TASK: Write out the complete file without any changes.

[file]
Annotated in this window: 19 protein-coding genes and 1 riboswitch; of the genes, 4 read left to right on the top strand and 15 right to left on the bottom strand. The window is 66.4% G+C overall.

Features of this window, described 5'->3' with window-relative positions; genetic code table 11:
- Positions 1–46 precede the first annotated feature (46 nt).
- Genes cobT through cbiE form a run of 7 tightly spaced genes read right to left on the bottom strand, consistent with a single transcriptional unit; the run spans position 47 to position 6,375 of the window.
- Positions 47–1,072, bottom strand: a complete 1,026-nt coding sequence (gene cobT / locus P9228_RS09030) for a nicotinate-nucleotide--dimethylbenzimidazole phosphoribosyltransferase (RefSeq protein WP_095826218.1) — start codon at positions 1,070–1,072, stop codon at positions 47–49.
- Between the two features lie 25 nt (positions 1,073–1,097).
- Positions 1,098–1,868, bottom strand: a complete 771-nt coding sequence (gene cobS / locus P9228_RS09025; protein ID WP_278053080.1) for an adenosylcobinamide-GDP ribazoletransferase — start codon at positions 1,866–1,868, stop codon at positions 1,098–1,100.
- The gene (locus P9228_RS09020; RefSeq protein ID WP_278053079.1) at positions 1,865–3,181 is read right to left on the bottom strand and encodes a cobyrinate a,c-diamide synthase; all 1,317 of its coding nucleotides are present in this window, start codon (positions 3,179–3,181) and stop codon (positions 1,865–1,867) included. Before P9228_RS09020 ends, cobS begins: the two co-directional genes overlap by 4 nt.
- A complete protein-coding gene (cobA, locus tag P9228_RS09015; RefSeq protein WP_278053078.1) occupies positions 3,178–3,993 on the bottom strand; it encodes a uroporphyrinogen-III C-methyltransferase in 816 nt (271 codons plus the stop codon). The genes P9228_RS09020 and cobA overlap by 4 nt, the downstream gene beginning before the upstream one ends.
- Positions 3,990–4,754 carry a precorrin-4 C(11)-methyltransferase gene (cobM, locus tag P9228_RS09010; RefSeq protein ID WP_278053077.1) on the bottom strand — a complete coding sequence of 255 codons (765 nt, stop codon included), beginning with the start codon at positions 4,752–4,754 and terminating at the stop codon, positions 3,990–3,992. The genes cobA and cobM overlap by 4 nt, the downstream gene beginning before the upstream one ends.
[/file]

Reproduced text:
Annotated in this window: 19 protein-coding genes and 1 riboswitch; of the genes, 4 read left to right on the top strand and 15 right to left on the bottom strand. The window is 66.4% G+C overall.

Features of this window, described 5'->3' with window-relative positions; genetic code table 11:
- Positions 1–46 precede the first annotated feature (46 nt).
- Genes cobT through cbiE form a run of 7 tightly spaced genes read right to left on the bottom strand, consistent with a single transcriptional unit; the run spans position 47 to position 6,375 of the window.
- Positions 47–1,072, bottom strand: a complete 1,026-nt coding sequence (gene cobT / locus P9228_RS09030) for a nicotinate-nucleotide--dimethylbenzimidazole phosphoribosyltransferase (RefSeq protein WP_095826218.1) — start codon at positions 1,070–1,072, stop codon at positions 47–49.
- Between the two features lie 25 nt (positions 1,073–1,097).
- Positions 1,098–1,868, bottom strand: a complete 771-nt coding sequence (gene cobS / locus P9228_RS09025; protein ID WP_278053080.1) for an adenosylcobinamide-GDP ribazoletransferase — start codon at positions 1,866–1,868, stop codon at positions 1,098–1,100.
- The gene (locus P9228_RS09020; RefSeq protein ID WP_278053079.1) at positions 1,865–3,181 is read right to left on the bottom strand and encodes a cobyrinate a,c-diamide synthase; all 1,317 of its coding nucleotides are present in this window, start codon (positions 3,179–3,181) and stop codon (positions 1,865–1,867) included. Before P9228_RS09020 ends, cobS begins: the two co-directional genes overlap by 4 nt.
- A complete protein-coding gene (cobA, locus tag P9228_RS09015; RefSeq protein WP_278053078.1) occupies positions 3,178–3,993 on the bottom strand; it encodes a uroporphyrinogen-III C-methyltransferase in 816 nt (271 codons plus the stop codon). The genes P9228_RS09020 and cobA overlap by 4 nt, the downstream gene beginning before the upstream one ends.
- Positions 3,990–4,754 carry a precorrin-4 C(11)-methyltransferase gene (cobM, locus tag P9228_RS09010; RefSeq protein ID WP_278053077.1) on the bottom strand — a complete coding sequence of 255 codons (765 nt, stop codon included), beginning with the start codon at positions 4,752–4,754 and terminating at the stop codon, positions 3,990–3,992. The genes cobA and cobM overlap by 4 nt, the downstream gene beginning before the upstream one ends.